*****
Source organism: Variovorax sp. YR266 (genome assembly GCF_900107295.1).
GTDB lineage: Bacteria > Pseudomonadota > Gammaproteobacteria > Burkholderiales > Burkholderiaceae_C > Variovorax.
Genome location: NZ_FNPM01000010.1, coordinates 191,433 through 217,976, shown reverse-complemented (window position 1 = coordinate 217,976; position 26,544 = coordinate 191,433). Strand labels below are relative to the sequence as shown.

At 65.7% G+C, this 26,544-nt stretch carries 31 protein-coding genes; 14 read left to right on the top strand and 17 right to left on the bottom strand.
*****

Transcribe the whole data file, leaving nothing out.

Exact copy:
Source organism: Variovorax sp. YR266 (genome assembly GCF_900107295.1).
GTDB lineage: Bacteria > Pseudomonadota > Gammaproteobacteria > Burkholderiales > Burkholderiaceae_C > Variovorax.
Genome location: NZ_FNPM01000010.1, coordinates 191,433 through 217,976, shown reverse-complemented (window position 1 = coordinate 217,976; position 26,544 = coordinate 191,433). Strand labels below are relative to the sequence as shown.

At 65.7% G+C, this 26,544-nt stretch carries 31 protein-coding genes; 14 read left to right on the top strand and 17 right to left on the bottom strand.